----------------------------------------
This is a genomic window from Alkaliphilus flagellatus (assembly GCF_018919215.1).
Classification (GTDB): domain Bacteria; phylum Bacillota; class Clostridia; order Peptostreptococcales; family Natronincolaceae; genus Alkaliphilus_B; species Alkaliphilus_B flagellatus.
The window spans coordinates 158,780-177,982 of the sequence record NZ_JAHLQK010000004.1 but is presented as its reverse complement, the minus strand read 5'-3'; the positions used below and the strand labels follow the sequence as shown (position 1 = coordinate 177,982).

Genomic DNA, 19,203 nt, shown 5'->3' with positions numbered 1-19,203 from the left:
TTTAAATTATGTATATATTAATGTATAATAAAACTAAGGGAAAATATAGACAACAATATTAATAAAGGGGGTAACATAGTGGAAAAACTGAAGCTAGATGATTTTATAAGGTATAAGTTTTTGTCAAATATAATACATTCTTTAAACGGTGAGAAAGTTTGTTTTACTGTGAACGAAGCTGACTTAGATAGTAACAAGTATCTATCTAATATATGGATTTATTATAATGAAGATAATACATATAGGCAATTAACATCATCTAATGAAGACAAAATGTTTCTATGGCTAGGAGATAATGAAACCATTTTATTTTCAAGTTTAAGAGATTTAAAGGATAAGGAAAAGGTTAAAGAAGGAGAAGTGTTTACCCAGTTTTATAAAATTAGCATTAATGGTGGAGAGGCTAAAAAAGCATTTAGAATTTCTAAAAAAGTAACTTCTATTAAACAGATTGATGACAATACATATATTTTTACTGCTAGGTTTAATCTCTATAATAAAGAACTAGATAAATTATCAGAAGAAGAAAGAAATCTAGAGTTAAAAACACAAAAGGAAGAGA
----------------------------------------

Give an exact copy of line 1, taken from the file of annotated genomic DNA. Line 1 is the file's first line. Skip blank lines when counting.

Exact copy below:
This is a genomic window from Alkaliphilus flagellatus (assembly GCF_018919215.1).